Pretty surprising how most of the software from MS that you seem to hate, most people seem to like. Office? Most people love 2007, 2010 and 2013. You hate them. Windows? Most people love 7, you hate it. So yeah thank god you aren't responsible for anything worthwhile that the majority of people actually use.

Edited by -Razorfold, Jun 13 2014, 5:48pm :

Still not accepting reality? OMG it's beyond hope to jolt someone to reality. :p Windows 8.1 contains enough changes from Windows 8 for it to not be called a service pack. Most OSes from Microsoft after XP have been failures.

As for Classic Shell, I never said it was bigger than Windows or that I was the developer. What do you know what percentage of work I do in the project? :p You said I wasn't involved in any major project which I simply proved wrong. It seems to have made you look like a fool which is why you go on a rampage insulting my project. It doesn't have to be bigger than Windows, what matters is the satisfaction of the percentage of people who use it. :p Seriously, if you are so messed up as to tell others what to use and what not to, you are the one who needs to move on. They can make their own decisions.

Windows 8.1 contains enough changes from Windows 8 for it to not be called a service pack. Most OSes from Microsoft after XP have been failures.

Yup keep living in your fantasy world.

8.1 contains enough changes to not be considered a service pack in the traditional sense but it contains far far far less changes to be considered a whole new OS. There's a reason why it's called 8.1 and not Windows 9. If you're going to consider it as a new OS, then you might as well consider all the service packs too.

As for Classic Shell, I never said it was bigger than Windows or that I was the developer. What do you know what percentage of work I do in the project? You said I wasn't involved in any major project which I simply proved wrong. It seems to have made you look like a fool which is why you go on a rampage insulting my project.

Your project? Since when is it YOUR project? Oh wait, it isn't.

And yet again, classic shell isn't some sort of major project. You don't design anything or come up with any ideas, you just copy ideas that Microsoft had in the past and got rid of. Stop acting like you came up with this totally original idea because 1. You didn't. 2. You aren't responsible for classic shell.

It doesn't have to be bigger than Windows, what matters is the satisfaction of the percentage of people who use it.

So if 0.7% of people who use windows likes classic shell, it's a great success. But if the vast majority of people who use Windows 7 love it, then Windows is a failure. Yup your logic is ######ing brilliant.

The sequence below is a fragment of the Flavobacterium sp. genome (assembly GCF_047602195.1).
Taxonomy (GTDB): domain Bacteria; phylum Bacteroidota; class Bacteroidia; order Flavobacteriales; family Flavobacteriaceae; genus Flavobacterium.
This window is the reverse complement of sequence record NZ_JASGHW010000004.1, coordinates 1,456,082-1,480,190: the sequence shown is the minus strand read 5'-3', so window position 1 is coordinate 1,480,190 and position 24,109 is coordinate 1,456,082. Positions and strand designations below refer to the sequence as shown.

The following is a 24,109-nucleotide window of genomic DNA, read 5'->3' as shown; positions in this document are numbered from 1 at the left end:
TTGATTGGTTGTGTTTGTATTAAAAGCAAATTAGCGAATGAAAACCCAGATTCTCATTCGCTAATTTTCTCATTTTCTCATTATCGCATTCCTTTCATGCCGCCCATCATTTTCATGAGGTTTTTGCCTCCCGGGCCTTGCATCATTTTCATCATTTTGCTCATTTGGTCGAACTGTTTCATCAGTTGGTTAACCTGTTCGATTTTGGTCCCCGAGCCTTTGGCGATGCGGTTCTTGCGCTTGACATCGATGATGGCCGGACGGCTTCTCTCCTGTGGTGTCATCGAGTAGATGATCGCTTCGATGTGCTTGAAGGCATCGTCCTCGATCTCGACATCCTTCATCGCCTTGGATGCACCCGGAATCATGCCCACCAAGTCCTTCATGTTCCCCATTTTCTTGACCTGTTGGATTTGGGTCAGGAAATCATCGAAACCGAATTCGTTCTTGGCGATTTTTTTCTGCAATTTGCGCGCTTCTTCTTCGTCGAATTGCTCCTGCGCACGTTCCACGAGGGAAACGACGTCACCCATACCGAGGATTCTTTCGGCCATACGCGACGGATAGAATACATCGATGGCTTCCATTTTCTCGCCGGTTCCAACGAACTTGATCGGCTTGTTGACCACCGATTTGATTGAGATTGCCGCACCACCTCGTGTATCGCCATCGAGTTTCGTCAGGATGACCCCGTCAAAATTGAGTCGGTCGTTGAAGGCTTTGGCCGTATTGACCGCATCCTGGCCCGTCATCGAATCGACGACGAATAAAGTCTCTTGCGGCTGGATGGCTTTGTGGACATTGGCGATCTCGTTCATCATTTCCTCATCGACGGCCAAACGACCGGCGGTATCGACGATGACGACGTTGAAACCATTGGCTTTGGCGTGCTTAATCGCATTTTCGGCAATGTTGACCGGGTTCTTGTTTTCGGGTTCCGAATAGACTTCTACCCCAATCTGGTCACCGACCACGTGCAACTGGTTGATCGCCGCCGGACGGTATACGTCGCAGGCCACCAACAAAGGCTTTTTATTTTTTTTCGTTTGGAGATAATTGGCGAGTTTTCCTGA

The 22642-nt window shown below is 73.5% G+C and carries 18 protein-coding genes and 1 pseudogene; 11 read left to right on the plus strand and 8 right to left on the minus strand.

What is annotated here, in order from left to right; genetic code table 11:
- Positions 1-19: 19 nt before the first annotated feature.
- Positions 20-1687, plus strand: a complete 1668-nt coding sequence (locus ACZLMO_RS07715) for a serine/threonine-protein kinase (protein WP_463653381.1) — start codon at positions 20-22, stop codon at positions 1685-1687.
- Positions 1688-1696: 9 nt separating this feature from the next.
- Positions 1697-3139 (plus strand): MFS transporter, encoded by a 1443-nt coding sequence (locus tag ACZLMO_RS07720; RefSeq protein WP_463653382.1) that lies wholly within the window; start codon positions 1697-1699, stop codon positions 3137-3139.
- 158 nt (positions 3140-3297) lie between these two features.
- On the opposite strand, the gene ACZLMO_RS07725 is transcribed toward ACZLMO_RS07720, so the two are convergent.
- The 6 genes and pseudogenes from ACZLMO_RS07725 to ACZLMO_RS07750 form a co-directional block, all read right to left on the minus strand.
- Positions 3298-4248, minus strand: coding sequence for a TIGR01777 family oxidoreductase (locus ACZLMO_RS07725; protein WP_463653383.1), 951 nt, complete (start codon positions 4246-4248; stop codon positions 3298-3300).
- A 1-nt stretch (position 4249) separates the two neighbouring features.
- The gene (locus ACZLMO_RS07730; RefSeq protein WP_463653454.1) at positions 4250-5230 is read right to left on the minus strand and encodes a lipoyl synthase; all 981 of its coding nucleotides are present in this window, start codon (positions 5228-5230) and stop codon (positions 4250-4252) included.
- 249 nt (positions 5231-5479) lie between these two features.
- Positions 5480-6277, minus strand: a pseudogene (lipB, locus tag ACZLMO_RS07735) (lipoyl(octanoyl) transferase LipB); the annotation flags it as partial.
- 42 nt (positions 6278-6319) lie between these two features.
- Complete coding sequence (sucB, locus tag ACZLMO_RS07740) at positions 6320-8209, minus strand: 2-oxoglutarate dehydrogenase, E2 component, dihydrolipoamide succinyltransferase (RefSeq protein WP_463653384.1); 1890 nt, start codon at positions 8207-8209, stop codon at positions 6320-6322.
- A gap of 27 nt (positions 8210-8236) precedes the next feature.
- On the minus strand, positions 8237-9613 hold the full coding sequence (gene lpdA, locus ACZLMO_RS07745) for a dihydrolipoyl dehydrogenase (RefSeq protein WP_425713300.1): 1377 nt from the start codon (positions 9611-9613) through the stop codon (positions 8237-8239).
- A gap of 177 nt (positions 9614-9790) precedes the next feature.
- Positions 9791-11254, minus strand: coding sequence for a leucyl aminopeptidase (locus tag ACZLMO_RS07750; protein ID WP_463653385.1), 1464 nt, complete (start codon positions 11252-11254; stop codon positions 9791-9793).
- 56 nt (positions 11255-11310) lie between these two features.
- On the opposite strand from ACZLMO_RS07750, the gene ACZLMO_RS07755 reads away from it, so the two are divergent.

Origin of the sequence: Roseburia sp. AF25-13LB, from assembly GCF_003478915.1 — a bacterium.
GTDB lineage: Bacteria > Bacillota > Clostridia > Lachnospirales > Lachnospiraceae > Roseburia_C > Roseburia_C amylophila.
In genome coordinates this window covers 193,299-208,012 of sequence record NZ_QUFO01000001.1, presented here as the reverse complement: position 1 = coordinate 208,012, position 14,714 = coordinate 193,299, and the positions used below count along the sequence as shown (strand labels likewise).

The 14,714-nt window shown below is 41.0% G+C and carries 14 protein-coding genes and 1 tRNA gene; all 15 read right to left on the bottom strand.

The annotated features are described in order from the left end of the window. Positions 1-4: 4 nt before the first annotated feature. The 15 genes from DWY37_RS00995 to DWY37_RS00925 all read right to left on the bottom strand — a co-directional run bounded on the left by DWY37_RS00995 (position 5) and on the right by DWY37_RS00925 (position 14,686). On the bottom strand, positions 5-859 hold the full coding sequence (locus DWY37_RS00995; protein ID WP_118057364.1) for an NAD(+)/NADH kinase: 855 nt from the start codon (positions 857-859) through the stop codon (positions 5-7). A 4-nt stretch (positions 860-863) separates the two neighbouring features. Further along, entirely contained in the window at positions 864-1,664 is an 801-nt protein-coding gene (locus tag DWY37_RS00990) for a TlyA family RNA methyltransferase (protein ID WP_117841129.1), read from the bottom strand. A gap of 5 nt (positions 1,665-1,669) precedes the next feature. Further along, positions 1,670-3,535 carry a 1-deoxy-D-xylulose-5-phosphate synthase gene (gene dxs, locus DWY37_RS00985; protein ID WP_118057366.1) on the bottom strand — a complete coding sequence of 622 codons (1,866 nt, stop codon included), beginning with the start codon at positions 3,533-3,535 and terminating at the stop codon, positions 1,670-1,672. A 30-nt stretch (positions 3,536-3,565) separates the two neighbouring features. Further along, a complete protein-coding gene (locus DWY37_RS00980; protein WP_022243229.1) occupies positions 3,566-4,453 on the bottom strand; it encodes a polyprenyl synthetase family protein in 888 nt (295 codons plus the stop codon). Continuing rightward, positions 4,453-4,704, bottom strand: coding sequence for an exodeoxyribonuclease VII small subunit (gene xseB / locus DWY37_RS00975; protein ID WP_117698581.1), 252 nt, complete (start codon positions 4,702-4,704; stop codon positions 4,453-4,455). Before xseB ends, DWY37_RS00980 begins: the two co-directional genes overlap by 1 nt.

Seriously, if you are so messed up as to tell others what to use and what not to, you are the one who needs to move on. They can make their own decisions.

Hmmm please point to where I told someone to use something? Oh wait I didn't. Did your fantasy land get mixed up with reality again? Seems to be a common ailment with you.

Okay now you are just being delusional. Now you are telling the people who are involved in the Classic Shell what they do and what they don't. That's a new kind of retardedness. LOOOL. I don't need the likes of you to "inform" me what I do and what I don't do. Seriously this is funny as hell. :p

UXGaurav said,
Okay now you are just being delusional. Now you are telling the people who are involved in the Classic Shell what they do and what they don't. That's a new kind of retardedness. LOOOL. I don't need the likes of you to "inform" me what I do and what I don't do. Seriously this is funny as hell. :p

Are you five years old? I wasn't telling you what to do and what not to do. I was telling you to stop acting like you're the only one responsible for classic shell. Because you aren't.

So yet again keep living in your fantasy land.

Again, twisting my words to say things I never said. I never said I was the only one responsible for Classic Shell. Oh never mind. You are outright evil and probably go around attacking anyone out of nowhere. :p That's all I've go to say.

UXGaurav said,
Again, twisting my words to say things I never said. I never said I was the only one responsible for Classic Shell. Oh never mind. You are outright evil and probably go around attacking anyone out of nowhere. :p That's all I've go to say.

Yup delusional and as usual, when you have absolutely nothing to contribute try to change the subject. If you are "so responsible" for classic shell why do you say that you only do the testing and some new feature ideas? Because honestly that makes it look like Ivo does most of the work and you just help him out. Not that there's anything wrong with that, but it doesn't make you responsible for the project. At best you're a contributor.